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Twitter Politics' Roots in Tabloid-War Politics

The opinions expressed by columnists are their own and do not necessarily represent the views of

Sometimes the latest new thing is something antique. That's especially true in American politics, which has had seriously contested presidential elections every four years (with one exception) since 1800 and competitions between the same two durable parties since 1856. We're even on our (lucky?) 13th presidential race since the nominating rules were changed, back in the 1970s, to favor primaries rather than caucuses.


It's even true that new technology can bring back old politics. Case in point: President Donald Trump's use of Twitter, which is often lamented and sometimes effective, and occasionally backfires. In 140 -- and then 280 -- characters, the unconventional candidate and president has communicated directly, over the heads of an almost uniformly hostile media, with the American people.

Where might he have gotten the idea and developed the knack? In the unique tabloid politics of New York City, which was raging hot and heavy when the young, outer-borough real estate heir made headlines in his quest to use political clout to enter the Manhattan real estate market at rock bottom.

From the 1920s to the 1980s, New York's tabloids' front-page headlines vied to attract subway riders' nickels and dimes each day, and their circulation peaked with subway ridership in 1947, at 2,400,000 copies a day.

The tabs, as they were called, published multiple editions each day, geared to different rush hours, and the game politicians played was to get a favorable headline in the latest edition. I remember watching David Garth, the legendary New York media maker (who helped elect former Mayors John Lindsay, Edward Koch, Rudy Giuliani and Michael Bloomberg), on the phone around 3 o'clock with some tabloid editor, pitching a front-page story and headline for the 4 o'clock edition.


Tabloid headlines, not coincidentally, contain a limited number of letters, or about as many characters as a pungent tweet, and could be just as memorable (the classic was "Headless Body in Topless Bar"). Getting on the front page, Trump said in a 1988 interview with Brazilian businessman Joao Doria, was the secret of political success. Doria took the point: He was later host of Brazil's "O Aprendiz" and is now governor of the state of Sao Paulo, which has twice the population of New York state, and could be elected president in 2022.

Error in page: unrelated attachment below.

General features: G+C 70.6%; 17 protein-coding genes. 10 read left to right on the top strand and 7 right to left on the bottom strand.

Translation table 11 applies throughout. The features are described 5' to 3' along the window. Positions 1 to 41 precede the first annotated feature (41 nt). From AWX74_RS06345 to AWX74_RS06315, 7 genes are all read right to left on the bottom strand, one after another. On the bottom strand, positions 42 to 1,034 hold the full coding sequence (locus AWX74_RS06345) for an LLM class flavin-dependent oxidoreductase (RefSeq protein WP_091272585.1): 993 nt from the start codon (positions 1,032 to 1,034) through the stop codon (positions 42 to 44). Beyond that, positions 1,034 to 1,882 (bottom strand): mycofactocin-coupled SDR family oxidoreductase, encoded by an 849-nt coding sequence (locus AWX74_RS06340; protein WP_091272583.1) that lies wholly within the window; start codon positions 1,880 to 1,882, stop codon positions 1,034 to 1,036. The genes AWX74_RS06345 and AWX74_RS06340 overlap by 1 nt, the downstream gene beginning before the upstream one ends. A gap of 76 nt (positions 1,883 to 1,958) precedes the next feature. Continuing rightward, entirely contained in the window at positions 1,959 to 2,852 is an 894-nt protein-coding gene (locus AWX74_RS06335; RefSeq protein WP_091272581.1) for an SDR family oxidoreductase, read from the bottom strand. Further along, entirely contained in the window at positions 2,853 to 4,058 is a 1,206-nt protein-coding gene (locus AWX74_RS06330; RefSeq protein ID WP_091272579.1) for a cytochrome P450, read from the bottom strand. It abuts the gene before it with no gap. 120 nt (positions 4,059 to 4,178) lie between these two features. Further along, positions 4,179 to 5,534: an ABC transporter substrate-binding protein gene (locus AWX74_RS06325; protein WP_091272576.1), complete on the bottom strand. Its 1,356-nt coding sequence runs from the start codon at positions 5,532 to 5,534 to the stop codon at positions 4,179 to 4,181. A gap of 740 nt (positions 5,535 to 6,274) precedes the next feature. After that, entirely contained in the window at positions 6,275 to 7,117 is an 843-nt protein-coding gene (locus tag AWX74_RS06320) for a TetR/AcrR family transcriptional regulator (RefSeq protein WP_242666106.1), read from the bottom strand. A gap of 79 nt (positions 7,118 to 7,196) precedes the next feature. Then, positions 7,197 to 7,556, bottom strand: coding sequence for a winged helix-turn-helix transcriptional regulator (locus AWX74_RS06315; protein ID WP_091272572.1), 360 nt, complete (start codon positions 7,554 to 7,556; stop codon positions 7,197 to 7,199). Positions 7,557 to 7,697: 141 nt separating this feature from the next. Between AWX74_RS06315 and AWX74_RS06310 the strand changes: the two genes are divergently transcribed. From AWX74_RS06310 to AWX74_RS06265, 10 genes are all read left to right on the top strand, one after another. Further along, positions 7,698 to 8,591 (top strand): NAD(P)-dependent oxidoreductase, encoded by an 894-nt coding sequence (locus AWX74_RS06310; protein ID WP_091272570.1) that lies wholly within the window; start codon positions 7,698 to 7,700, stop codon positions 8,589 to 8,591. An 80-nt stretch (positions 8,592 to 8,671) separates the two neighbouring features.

Tabloid politics flourished in New York up through 1998, when then-Republican Sen. Alfonse d'Amato overreached in calling Democratic challenger then-Rep.Charles Schumer a "putzhead." Since then, paid media (TV ads), free media (speeches, debates) and heredity (Cuomos have won five of the last nine governor races) have determined election winners in New York, as in the other 49 states.

What's odd is that tabloid politics, with its multiple news cycles every day, assumed a volatile electorate, ready to switch candidates because of a single headline, while Trump's tabloid-like tweet politics have produced surprisingly steady support for candidates.

Within weeks of descending that Trump Tower escalator, Trump led in every primary poll but one. His presidential job ratings and pairings against leading Democrats have remained remarkably similar to his poll and election numbers against Hillary Clinton. Those of us who find his tweets repugnant have difficulty arguing they're politically poisonous.


The Twitter-era race for the Democratic presidential nomination has been almost as stable. Former Vice President Joe Biden has remained the front-runner in most polls, improbably for a 77-year-old. Spurts of support -- like the tabloid-headlined spurts of David Garth's clients' opponents -- have quickly appeared and faded for Sen. Kamala Harris in July (this week, she left the race) and Sen. Elizabeth Warren in early October; and have appeared without fading (yet, anyway), for Mayor Pete Buttigieg this Thanksgiving weekend.

Donald Trump's tweets, like tabloid politics in its heyday, partake of New York's culture of insult, sarcasm and even cruelty. Whining about unfair attacks is for losers. That may be one reason why, in the Democratic primaries, Twitter politics has been better at knocking down candidates -- Harris, Beto O'Rourke, Warren and Buttigieg, if he continues to fail to get perceptible support from black voters -- than at boosting them up into the first tier. Otherwise, voters seem to stick with their original choices, even as insults fly in the Twitterverse.

A test case will come with the candidacy of Michael Bloomberg, who's depending not on tweets or debates or personal campaigning but on the unlimited supply of TV ads a man who has made $50 billion can buy. As a longtime New Yorker and three-time mayor, he's not unfamiliar with tabloid-wars politics. But can he play Twitter politics as well?


Michael Barone is a senior political analyst for the Washington Examiner, resident fellow at the American Enterprise Institute and longtime co-author of The Almanac of American Politics.

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